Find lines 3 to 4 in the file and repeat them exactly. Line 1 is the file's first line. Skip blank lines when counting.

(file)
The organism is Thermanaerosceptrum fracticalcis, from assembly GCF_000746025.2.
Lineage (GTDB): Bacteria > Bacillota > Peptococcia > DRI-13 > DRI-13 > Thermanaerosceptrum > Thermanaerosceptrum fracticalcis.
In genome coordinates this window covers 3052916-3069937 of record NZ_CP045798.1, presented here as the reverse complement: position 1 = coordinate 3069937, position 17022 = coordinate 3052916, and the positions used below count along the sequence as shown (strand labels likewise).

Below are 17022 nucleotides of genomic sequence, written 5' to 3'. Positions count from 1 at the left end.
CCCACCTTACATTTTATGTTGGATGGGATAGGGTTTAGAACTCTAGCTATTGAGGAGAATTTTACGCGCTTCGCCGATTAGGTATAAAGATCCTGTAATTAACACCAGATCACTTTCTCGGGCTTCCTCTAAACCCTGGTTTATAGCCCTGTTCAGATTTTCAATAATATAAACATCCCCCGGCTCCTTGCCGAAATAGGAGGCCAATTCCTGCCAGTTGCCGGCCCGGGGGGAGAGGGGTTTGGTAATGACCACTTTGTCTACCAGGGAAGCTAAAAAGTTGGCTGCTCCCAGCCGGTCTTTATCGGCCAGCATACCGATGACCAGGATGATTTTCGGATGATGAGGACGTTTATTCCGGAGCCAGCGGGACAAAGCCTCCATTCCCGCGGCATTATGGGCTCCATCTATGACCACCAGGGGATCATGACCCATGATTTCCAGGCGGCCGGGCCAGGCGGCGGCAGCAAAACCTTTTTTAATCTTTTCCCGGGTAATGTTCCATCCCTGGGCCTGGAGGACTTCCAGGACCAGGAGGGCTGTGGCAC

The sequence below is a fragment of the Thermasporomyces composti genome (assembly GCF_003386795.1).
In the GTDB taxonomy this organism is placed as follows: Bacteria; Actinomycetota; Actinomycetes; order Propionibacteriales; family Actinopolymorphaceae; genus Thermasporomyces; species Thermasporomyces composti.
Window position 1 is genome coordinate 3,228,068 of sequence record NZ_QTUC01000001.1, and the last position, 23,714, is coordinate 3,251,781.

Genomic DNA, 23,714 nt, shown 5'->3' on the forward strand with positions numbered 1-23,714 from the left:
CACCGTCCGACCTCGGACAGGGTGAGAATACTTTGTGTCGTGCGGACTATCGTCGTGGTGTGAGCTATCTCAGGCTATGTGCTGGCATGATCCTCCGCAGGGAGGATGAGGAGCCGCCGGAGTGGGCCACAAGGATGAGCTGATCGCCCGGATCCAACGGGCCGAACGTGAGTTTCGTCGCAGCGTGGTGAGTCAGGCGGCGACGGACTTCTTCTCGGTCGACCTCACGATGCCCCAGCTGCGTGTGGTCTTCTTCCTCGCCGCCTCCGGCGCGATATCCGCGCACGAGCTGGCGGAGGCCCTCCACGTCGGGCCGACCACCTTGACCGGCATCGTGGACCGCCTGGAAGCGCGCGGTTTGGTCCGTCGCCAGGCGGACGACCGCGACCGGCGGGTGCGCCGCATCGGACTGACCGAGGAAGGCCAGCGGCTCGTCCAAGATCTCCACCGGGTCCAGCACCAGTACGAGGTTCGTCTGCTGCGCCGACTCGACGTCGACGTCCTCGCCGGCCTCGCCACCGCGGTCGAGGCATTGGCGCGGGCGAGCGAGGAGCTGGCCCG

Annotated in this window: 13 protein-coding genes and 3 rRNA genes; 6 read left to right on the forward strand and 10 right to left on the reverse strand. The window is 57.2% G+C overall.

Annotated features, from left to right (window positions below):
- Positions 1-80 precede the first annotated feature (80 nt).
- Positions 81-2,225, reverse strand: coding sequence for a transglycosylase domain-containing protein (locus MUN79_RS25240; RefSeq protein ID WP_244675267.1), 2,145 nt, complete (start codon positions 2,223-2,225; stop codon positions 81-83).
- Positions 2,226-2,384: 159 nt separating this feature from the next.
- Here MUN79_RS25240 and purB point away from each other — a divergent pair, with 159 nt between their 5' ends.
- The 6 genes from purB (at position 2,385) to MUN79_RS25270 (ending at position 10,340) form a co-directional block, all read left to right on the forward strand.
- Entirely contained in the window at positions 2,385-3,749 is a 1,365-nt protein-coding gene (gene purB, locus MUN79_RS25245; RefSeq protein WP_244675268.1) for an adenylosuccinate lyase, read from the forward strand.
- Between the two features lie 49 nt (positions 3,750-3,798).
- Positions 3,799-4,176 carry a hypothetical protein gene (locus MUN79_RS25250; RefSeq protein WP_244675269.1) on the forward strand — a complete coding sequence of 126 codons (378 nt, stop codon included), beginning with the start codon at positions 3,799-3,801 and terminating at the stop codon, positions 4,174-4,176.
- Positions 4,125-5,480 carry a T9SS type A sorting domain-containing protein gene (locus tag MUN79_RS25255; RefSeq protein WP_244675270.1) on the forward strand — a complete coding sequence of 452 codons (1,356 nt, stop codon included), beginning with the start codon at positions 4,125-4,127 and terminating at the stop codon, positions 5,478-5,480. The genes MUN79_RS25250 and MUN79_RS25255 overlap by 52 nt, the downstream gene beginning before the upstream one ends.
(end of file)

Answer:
In genome coordinates this window covers 3052916-3069937 of record NZ_CP045798.1, presented here as the reverse complement: position 1 = coordinate 3069937, position 17022 = coordinate 3052916, and the positions used below count along the sequence as shown (strand labels likewise).

Below are 17022 nucleotides of genomic sequence, written 5' to 3'. Positions count from 1 at the left end.